How to PCS with an Infant: 4 Tips You Need to Know!


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It goes without saying that having an infant makes life exciting, yet chaotic. This statement is also true when taking on a Permanent Change of Station (PCS). But the fun really begins when you have a newborn AND you PCS.

A few tips and tricks from our family, to yours:

Request medical records as soon as possible. This was certainly a lesson learned the hard way. When you need to request medical records, they tell you this process takes the military treatment facility at least 30 days. I didn’t believe them because, hey, my daughter was just five months old and couldn’t possibly have that much in her file. I was wrong and was scrambling a day before her six month appointment to piece together her records. So, what I know now is to fill out the request form as soon as you have a new address and keep your own set of records just in case something happens before they arrive.

Stay away on move-in day. This was the best decision we made during our PCS. My husband met the truck with our household goods, while the baby and I bunked with family for an extra day. When your stuff is being unloaded, it’s a hectic, noisy situation not conducive for a baby. If you’re able to stay away and let someone else direct the movers, do it! By the time we arrived the next day, the house was partially unpacked and it was much easier to care for our daughter while settling in.

pcs-with-an-infant-baby-military-pinterestPack the essentials. When you PCS, you know it is going to be at least a week before your washer and dryer are set up, and your family is eating meals at the dining room table. I always pack an “immediate needs” box with essentials that we will need either in a hotel room, or in our empty house. The box includes paper plates, plastic utensils, paper towels, trash bags, etc…you know the drill. Since we were PCSing with an infant, I packed enough diapers and wipes for a week, most of her clothes and blankets, a portable bed, and all her feeding supplies. I purposefully chose things we needed, versus what would be nice to have. For example, I didn’t pack the infant bathtub, but did pack every sleeper she had so I didn’t have to worry about laundry for a few days.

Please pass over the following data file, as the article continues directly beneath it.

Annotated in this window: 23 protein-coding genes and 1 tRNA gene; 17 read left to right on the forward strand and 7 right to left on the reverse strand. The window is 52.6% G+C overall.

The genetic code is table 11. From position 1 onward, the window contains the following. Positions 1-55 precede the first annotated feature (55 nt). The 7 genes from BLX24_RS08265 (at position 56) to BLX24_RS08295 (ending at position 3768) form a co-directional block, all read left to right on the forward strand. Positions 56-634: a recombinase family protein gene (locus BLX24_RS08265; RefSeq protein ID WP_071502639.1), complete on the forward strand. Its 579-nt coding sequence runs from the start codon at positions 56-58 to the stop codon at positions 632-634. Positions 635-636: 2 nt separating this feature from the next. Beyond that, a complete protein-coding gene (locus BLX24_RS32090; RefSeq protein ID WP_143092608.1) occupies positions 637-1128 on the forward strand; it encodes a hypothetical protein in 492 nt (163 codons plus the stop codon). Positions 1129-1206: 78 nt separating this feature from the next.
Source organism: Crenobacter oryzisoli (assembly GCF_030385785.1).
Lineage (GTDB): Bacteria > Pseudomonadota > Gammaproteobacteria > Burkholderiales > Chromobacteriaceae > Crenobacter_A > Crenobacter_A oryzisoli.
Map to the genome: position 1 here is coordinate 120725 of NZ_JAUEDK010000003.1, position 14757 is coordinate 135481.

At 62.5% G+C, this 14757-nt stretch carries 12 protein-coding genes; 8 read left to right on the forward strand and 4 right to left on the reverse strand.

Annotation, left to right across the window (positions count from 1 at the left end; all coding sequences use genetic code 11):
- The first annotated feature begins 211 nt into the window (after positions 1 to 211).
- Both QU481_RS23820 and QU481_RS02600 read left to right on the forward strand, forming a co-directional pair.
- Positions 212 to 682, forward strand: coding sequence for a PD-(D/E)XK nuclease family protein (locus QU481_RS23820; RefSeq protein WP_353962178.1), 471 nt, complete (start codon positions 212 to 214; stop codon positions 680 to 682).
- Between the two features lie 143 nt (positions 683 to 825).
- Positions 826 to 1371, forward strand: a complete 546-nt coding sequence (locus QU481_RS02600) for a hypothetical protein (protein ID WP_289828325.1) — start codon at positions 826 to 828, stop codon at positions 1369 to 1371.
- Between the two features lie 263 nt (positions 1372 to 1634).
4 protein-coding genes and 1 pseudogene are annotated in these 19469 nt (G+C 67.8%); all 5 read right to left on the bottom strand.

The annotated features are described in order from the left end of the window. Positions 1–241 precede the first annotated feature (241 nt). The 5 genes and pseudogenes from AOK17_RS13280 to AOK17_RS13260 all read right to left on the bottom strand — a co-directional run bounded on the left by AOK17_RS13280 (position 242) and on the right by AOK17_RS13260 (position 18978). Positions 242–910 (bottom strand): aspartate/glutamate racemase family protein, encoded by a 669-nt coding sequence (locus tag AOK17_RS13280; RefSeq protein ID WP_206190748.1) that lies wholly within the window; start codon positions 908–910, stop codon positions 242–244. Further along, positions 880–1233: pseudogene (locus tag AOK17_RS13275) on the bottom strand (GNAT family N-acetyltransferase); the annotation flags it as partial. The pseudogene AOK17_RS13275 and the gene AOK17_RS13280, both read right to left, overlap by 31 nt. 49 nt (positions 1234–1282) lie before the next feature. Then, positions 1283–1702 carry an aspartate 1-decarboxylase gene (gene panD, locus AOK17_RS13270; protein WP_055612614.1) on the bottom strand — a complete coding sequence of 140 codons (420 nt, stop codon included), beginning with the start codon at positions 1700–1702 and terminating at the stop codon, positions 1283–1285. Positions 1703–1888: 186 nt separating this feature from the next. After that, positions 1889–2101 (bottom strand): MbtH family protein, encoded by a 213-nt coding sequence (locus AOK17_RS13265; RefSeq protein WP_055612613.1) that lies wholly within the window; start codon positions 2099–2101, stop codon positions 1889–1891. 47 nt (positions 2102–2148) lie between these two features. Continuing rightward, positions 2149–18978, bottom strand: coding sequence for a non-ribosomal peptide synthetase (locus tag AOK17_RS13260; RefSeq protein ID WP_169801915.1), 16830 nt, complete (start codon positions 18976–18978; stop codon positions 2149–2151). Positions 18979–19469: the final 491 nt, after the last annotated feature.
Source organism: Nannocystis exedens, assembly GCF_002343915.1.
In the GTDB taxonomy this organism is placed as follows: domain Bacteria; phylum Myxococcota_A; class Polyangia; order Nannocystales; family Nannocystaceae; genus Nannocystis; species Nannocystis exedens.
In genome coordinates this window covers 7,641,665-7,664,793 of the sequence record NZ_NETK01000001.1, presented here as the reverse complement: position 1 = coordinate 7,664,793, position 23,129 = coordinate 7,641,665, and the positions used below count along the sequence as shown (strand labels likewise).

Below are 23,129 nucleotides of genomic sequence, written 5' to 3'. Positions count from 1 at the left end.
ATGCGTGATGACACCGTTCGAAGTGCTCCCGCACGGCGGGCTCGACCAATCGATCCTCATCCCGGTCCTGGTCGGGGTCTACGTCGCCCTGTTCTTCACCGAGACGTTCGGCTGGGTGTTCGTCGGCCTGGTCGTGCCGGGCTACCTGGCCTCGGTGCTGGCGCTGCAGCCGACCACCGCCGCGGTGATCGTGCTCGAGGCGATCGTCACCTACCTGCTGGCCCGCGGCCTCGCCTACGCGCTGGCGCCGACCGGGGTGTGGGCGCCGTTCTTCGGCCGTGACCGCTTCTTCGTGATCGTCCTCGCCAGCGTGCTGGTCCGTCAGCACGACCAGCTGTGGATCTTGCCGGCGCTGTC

Get local. As soon as we found out our new duty location, I immediately started researching the area. PCSing to a new place is an adventure and I wanted to get started. In addition to finding a new doctor, veterinarian, and hairstylist, I also wanted to know how to entertain and establish my family in our new home. I read local blogs, followed local businesses, and studied a map to know my way around before we even arrived. I also planned some fun excursions as a way to conclude our move.

Moving in the military can be challenging, but add in an infant, and you’ve got a little bit of extra planning to do! Our family managed to pull this off with, surprisingly, very few issues or tears. It was a tremendous learning experience for this military family, and I hope these tips can help your next move!

What would you add to the list? Comment below and tell us!

tomi-schwandt-headshotPosted by Tomi Schwandt, Active Duty Reserve Spouse and National Military Family Association Volunteer

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  1. 1
    Emily

    Thank you for the tips! We will be moving to our first ever duty station with a 2-week old fairly soon, so this was a timely article for me to read.

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